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WannaCry Ransomware Demands Payment Before Data Encryption

Thieves are great at employing sophisticated techniques to steal data. One of the ways they do this is through WannaCry ransomware, where once a device is infected, you won’t have access to your files. Instead, you’ll receive a ransom, demanding payment. Once you make the payment, you are supposed to receive access to your files.

Of course, this isn’t a guarantee. Only half of the companies that decided to comply with the demands received their data back. This makes ransomware difficult to deal with, as it has the ability to cripple entire systems-see what happened to the city of Atlanta for example-and there are no assurances that even if you follow all the steps, you’ll have your data back. So, keeping up to date with the latest ransomware variants, how they work, and ways to prevent an attack are your best lines of defense.

Illustration by LifeLock

WannaCry Ransomware Demands Payment UpFront

A new wrinkle for the WannaCry ransomware is another fear-based tactic where hackers hope you make your decision rooted in emotion rather than in common sense. What happens is you’ll receive notification, normally in the form of an email with a variation of the following email message header, according to Sophos:

From: WannaCry Hack-team

To: ******

Subject: !!!Warning Wannacrypt!”

The message then goes on to say all of your devices were cracked with their WannaCry program installed on them, which means they can encrypt your data, rendering them inaccessible to you. They’ll even threaten to delete your files if you don’t comply with their demands.

In addition, it’s proactive in saying no antivirus program will be able to detect their program and firewall protections are useless against them. As you can see, it’s trying to build a compelling case as to why you should comply.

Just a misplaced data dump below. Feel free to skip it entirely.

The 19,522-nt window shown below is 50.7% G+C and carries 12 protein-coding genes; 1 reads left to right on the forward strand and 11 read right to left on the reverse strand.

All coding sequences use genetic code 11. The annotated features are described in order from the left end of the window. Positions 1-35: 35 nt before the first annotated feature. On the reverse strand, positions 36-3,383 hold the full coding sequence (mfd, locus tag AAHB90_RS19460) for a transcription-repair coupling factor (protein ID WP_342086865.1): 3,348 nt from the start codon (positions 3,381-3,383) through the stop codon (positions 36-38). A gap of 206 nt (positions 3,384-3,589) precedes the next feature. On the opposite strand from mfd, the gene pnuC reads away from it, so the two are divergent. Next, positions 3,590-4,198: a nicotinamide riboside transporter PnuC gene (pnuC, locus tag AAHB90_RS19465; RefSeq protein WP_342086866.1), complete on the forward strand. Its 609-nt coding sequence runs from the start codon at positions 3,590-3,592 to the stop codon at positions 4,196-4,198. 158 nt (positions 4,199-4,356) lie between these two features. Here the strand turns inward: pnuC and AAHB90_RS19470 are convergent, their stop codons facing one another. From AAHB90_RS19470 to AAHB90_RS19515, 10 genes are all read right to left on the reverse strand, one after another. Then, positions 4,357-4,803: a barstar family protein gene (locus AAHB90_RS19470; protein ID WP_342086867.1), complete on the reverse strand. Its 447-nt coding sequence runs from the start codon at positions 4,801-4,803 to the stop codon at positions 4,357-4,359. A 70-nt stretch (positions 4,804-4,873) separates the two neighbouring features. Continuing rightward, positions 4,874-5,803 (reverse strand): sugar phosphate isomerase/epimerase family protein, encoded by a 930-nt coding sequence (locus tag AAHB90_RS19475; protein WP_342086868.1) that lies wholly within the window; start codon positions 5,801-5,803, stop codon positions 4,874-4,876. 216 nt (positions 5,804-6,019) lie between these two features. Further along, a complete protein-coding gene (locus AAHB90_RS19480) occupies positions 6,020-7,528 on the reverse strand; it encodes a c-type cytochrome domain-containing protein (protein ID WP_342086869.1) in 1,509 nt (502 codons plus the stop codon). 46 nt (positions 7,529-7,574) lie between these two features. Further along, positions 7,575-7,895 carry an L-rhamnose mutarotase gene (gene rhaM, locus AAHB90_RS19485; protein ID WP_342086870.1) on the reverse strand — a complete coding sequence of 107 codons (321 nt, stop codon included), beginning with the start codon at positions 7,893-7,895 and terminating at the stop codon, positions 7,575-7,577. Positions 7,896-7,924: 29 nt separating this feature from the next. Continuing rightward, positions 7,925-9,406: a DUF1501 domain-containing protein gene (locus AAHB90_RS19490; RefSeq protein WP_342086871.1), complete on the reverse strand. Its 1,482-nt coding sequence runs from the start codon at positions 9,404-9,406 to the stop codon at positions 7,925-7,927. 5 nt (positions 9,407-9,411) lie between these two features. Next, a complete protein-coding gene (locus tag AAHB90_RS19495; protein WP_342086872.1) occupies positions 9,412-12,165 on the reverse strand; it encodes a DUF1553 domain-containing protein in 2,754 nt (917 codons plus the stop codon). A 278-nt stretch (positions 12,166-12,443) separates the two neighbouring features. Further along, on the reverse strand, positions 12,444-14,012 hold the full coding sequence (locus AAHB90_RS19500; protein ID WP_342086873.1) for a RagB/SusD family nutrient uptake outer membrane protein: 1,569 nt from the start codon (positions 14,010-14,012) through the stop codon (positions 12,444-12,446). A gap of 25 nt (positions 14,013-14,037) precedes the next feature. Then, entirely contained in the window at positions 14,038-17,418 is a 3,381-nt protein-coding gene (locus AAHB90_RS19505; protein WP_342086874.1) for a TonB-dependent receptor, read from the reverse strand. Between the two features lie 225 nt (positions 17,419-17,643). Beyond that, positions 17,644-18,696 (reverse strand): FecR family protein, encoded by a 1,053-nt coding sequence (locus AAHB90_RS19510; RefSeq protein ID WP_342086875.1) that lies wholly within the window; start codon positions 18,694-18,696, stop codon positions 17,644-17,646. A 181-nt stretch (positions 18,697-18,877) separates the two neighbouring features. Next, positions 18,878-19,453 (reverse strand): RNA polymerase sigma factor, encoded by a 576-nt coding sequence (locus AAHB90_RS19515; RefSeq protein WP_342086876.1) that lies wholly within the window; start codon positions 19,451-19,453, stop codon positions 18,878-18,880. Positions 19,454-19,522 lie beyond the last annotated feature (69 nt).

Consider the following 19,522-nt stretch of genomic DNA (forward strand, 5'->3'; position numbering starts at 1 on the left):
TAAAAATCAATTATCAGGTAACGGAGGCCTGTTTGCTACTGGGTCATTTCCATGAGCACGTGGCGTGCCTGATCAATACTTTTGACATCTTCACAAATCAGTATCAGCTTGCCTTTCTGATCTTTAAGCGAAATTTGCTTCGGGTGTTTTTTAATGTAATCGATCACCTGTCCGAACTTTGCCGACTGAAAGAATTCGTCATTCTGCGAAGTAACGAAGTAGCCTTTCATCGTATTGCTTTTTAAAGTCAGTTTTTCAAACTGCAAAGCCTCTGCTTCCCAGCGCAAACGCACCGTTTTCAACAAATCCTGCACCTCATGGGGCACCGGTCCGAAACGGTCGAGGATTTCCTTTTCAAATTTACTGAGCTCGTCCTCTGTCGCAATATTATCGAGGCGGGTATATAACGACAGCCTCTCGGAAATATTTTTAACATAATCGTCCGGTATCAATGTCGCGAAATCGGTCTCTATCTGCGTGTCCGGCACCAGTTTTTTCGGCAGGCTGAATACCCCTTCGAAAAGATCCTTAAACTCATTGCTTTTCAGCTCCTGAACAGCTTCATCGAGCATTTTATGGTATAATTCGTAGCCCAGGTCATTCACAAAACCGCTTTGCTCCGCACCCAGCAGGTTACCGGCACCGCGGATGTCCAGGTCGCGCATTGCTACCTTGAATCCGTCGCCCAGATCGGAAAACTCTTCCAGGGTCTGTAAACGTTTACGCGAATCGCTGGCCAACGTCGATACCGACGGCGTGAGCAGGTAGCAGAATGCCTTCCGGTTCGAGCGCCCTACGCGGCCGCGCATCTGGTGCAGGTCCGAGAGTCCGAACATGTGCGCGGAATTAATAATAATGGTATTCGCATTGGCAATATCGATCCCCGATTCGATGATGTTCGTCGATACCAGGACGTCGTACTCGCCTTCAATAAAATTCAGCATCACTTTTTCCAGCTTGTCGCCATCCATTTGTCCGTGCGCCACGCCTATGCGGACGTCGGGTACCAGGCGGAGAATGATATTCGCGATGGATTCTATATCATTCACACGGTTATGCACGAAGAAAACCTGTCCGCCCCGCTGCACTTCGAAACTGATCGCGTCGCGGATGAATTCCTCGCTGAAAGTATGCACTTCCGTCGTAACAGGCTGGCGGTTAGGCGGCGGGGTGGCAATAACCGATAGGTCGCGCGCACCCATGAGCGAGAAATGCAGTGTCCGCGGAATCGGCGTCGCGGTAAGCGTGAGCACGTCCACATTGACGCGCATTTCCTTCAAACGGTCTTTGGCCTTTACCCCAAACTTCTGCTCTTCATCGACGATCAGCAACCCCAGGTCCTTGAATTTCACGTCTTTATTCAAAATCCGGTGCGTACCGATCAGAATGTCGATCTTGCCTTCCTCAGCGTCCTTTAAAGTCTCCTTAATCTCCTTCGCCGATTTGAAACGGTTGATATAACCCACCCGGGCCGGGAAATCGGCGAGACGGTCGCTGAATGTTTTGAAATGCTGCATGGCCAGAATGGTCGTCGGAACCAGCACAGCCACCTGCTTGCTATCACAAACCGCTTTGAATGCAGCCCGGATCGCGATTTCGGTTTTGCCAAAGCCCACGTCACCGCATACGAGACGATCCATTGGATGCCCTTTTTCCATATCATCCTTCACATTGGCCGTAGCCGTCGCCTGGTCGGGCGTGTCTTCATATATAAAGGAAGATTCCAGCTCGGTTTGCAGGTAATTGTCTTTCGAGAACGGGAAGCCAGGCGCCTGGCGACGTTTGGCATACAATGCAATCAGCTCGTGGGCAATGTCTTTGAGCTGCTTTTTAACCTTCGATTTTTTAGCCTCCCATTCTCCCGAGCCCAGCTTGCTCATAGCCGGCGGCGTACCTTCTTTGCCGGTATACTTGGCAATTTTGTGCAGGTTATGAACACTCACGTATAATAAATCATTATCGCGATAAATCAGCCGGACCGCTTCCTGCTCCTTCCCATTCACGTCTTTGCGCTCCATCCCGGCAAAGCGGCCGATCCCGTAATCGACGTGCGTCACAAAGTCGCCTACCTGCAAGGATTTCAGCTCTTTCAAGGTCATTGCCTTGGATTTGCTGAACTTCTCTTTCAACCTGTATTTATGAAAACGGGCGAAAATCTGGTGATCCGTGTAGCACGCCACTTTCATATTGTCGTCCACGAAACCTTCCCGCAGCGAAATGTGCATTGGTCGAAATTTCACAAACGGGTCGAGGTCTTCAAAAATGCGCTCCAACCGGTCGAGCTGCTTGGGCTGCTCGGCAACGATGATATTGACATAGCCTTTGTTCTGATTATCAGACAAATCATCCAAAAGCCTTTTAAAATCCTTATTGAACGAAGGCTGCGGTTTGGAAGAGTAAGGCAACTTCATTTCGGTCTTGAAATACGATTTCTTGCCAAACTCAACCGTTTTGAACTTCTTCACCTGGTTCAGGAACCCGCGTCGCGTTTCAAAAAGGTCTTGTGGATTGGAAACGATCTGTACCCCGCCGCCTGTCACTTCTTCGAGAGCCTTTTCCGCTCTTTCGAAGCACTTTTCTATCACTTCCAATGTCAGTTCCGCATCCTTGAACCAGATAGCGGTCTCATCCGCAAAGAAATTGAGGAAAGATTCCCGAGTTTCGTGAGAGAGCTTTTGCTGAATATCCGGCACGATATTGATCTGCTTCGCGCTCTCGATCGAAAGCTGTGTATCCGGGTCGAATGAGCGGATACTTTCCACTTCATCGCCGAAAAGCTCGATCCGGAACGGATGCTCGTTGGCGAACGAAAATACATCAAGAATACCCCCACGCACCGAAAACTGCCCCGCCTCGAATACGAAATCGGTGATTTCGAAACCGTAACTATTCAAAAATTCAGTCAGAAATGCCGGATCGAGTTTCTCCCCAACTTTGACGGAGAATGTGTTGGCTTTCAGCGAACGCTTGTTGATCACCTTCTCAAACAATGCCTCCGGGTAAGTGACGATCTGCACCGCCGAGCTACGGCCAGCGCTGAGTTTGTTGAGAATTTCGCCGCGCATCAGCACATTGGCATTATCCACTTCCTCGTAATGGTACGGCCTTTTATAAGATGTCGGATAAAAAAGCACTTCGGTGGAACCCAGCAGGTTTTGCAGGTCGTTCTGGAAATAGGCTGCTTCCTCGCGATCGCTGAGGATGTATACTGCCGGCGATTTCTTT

Then, the message gets to the heart of the matter. It states the deletion of your data will happen on a specific date and to avoid this data demolition, you should pay 0.1 BTC -the equivalent of $650- to the bitcoin wallet.

Illustration by Cyber Training 365

What Do I Do When Receiving This Warning?

First, it’s important to understand that while the message they sent could be containing some truth, this approach to get you to fork over money is fraudulent, according to Sophos. The reason for this, they say, is because the message isn’t backed by a malware delivery. Think about it: why would they give you a warning up front and time to do something about it?

Instead, it’s important to ensure you have all devices updated with the latest software, you have antimalware protection in place, and you communicate with your team or loved ones about the dangers of these types of ransomware variants.

Additionally, if you do become a victim of malware, having a restoration plan in place is integral. This is where the team at Salvage Data can help. We can restore your files securely and efficiently without fear of file deletion.

When you make us a partner, you receive quick access to file recovery and service to allay any fears you have. Contact us today to make us a part of your data restoration plan.